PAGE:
The trust Oedipus has for Creon is obvious from the first time he is mentioned. Oedipus explains, "I have sent Menoikeus' son, Creon, my own wife's brother, forth alone To Apollo's House in Delphi" (Sophocles 6). The city is in despair and the oracle is Oedipus's last hope, so he sends his most trusted companion on this important journey. Oedipus's faith in him is obvious, and Creon really seems to warrant this trust. His sensitivity to Oedipus is apparent when he says, "Shall I speak now, with all these pressing close, Or pass within" (Sophocles 7). Creon tactfully states he would not openly express anything that Oedipus would prefer to remain private. As Creon relates the news he's heard from the oracle, Oedipus hangs on every word, questions him about the particulars, and generally believes the story. At the scene's end, he has accepted everything Creon has told him, and announces his intent to act upon this news, saying, "It falls on me then. I will search and clear This darkness" (Sophocles 10). On Creon's advice, he also summons the seer, Teiresias, for further instructions. There is no doubt of the trust that exists in their relationship.
Once Teiresias enters the picture, things begin to change. Threatened by the accusation, Oedipus grows paranoid and his relationship with Creon grows strained. The news is so awful and amazing that Oedipus cannot believe it. It's easier to suspect foul play, and his suspicions fall immediately on the man who stands to gain the most from his downfall. He asks Teiresias, "Ha! Creon!--Is it his or thine, this plot" (Sophocles 23) and refuses to believe it when the seer insists it is not a plot at all. "For this crown Creon the stern and true, Creon mine own Comrade, comes creeping in the dark to ban And slay me" (Sophocles 23), Oedipus insists. He insults Creon, calling him, "assassin" (Sophocles 30) and "robber of my crown" (Sophocles 30) as well as a coward, a snake, and an idiot. Creon defends himself against false charges, leading to a long argument. Eventually, even his patience wears out, and he tells Oedipus, "I see thou wilt not think" (Sophocles 35). The disagreement degenerates into name-calling; Oedipus will not see reason and Creon will not admit to something he has not done.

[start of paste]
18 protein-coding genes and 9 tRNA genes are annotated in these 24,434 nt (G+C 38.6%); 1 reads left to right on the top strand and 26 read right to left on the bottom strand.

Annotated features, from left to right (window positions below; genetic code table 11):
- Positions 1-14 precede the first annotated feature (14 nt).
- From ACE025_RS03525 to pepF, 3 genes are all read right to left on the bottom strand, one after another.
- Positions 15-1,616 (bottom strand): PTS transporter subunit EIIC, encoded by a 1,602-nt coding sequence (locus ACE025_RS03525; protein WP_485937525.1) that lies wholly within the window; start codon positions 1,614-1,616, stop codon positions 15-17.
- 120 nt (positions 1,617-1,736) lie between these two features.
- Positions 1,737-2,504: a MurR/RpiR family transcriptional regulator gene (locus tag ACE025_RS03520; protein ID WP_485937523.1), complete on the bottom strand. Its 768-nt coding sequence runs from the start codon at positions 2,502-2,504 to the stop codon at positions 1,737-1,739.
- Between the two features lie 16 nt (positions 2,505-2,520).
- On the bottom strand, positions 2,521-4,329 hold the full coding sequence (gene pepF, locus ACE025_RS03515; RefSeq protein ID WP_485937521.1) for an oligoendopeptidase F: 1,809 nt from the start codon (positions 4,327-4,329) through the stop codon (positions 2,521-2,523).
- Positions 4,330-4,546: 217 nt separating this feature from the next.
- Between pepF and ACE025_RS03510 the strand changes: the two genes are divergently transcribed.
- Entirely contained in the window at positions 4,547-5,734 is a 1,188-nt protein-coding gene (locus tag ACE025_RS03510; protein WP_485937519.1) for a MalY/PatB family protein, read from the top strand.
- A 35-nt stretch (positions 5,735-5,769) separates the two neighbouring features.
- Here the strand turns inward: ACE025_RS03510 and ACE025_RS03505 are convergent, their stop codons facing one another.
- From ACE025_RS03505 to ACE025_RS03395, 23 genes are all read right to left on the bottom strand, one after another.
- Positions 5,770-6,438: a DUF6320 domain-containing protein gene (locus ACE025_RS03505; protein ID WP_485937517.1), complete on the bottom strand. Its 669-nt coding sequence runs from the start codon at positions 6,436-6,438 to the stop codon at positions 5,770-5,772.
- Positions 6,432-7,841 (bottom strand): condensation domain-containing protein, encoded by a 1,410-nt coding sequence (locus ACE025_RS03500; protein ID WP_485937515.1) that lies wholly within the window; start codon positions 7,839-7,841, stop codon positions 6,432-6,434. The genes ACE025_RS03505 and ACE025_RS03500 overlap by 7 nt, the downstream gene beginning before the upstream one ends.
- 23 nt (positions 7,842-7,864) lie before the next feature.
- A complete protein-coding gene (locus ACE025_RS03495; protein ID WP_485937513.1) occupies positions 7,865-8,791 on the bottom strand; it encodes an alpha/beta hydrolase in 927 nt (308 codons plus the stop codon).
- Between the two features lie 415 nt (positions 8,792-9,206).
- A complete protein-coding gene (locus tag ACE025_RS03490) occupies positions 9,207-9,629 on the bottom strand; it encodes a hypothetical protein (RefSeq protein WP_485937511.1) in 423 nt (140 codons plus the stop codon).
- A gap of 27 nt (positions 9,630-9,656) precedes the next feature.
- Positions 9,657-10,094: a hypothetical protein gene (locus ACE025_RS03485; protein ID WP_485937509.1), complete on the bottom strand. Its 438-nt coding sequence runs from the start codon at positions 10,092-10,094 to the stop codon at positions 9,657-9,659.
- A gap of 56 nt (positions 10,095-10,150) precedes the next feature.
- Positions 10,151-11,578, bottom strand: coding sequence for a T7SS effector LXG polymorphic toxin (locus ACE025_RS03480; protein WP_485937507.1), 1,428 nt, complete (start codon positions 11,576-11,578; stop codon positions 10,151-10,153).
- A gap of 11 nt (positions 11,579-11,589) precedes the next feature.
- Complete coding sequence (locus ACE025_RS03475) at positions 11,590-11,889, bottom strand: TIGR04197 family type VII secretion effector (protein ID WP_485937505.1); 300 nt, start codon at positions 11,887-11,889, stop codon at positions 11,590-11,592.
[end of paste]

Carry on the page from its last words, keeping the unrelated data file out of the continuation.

Only late in the play, when the shepherds have produced the evidence that convinces Oedipus of his crimes, does he realize that he has wronged his brother-in-law. Jocasta is dead, Oedipus has put out his own eyes, and Creon has returned, "Not to make laughter, Oedipus, nor cast Against thee any evil of the past" (Sophocles 81). This is true compassion on Creon's part. Not only has he been wronged, but he has learned that Oedipus is the cause of all the turmoil in Thebes, including his sister's death, and still he is kind. Even Oedipus doubts that Creon can deal kindly with him, saying, "How make him trust me more He hath seen of late So vile a heart in me, so full of hate" (Sophocles 81). Showing the same sensitivity as earlier in the play, when he asked whether he should make a public announcement of his findings, he offers Oedipus privacy, saying, "Quick within! Guide him. -- The ills that in a house have been They of the house alone should know or hear" (Sophocles 81). Creon's compassion is further demonstrated when Antigone and Ismene enter, and Oedipus shows his gratitude, saying, "Creon of his grace Hath brought my two, my dearest, to this